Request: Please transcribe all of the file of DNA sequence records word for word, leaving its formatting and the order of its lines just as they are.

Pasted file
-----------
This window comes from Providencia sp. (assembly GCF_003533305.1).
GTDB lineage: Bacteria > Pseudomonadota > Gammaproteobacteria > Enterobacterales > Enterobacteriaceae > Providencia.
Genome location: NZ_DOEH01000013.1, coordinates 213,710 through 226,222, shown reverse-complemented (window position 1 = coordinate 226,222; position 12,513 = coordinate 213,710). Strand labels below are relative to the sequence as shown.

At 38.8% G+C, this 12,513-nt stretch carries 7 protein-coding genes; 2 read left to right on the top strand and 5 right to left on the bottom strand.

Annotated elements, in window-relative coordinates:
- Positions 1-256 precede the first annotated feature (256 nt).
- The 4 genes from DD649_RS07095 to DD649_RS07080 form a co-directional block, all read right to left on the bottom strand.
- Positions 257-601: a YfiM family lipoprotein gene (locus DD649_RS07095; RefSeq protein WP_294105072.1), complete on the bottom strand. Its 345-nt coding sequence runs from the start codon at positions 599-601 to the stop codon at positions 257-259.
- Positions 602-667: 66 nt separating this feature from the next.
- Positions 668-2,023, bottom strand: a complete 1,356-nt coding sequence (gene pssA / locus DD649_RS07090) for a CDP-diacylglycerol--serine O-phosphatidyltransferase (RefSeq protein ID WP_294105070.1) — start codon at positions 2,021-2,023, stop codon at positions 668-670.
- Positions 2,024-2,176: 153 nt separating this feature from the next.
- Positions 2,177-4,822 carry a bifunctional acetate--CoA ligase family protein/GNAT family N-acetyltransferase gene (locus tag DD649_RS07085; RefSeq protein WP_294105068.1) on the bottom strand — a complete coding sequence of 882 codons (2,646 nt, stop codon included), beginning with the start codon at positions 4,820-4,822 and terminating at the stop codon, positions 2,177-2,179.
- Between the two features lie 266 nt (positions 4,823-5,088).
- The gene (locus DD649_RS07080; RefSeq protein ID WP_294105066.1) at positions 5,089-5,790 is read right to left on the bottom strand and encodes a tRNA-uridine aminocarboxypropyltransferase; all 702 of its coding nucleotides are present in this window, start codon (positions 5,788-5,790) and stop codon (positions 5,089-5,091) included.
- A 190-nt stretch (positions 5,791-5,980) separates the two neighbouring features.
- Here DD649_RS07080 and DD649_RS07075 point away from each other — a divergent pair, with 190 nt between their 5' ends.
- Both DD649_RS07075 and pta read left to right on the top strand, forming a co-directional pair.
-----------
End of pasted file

This window comes from Providencia sp. (assembly GCF_003533305.1).
GTDB lineage: Bacteria > Pseudomonadota > Gammaproteobacteria > Enterobacterales > Enterobacteriaceae > Providencia.
Genome location: NZ_DOEH01000013.1, coordinates 213,710 through 226,222, shown reverse-complemented (window position 1 = coordinate 226,222; position 12,513 = coordinate 213,710). Strand labels below are relative to the sequence as shown.

At 38.8% G+C, this 12,513-nt stretch carries 7 protein-coding genes; 2 read left to right on the top strand and 5 right to left on the bottom strand.

Annotated elements, in window-relative coordinates:
- Positions 1-256 precede the first annotated feature (256 nt).
- The 4 genes from DD649_RS07095 to DD649_RS07080 form a co-directional block, all read right to left on the bottom strand.
- Positions 257-601: a YfiM family lipoprotein gene (locus DD649_RS07095; RefSeq protein WP_294105072.1), complete on the bottom strand. Its 345-nt coding sequence runs from the start codon at positions 599-601 to the stop codon at positions 257-259.
- Positions 602-667: 66 nt separating this feature from the next.
- Positions 668-2,023, bottom strand: a complete 1,356-nt coding sequence (gene pssA / locus DD649_RS07090) for a CDP-diacylglycerol--serine O-phosphatidyltransferase (RefSeq protein ID WP_294105070.1) — start codon at positions 2,021-2,023, stop codon at positions 668-670.
- Positions 2,024-2,176: 153 nt separating this feature from the next.
- Positions 2,177-4,822 carry a bifunctional acetate--CoA ligase family protein/GNAT family N-acetyltransferase gene (locus tag DD649_RS07085; RefSeq protein WP_294105068.1) on the bottom strand — a complete coding sequence of 882 codons (2,646 nt, stop codon included), beginning with the start codon at positions 4,820-4,822 and terminating at the stop codon, positions 2,177-2,179.
- Between the two features lie 266 nt (positions 4,823-5,088).
- The gene (locus DD649_RS07080; RefSeq protein ID WP_294105066.1) at positions 5,089-5,790 is read right to left on the bottom strand and encodes a tRNA-uridine aminocarboxypropyltransferase; all 702 of its coding nucleotides are present in this window, start codon (positions 5,788-5,790) and stop codon (positions 5,089-5,091) included.
- A 190-nt stretch (positions 5,791-5,980) separates the two neighbouring features.
- Here DD649_RS07080 and DD649_RS07075 point away from each other — a divergent pair, with 190 nt between their 5' ends.
- Both DD649_RS07075 and pta read left to right on the top strand, forming a co-directional pair.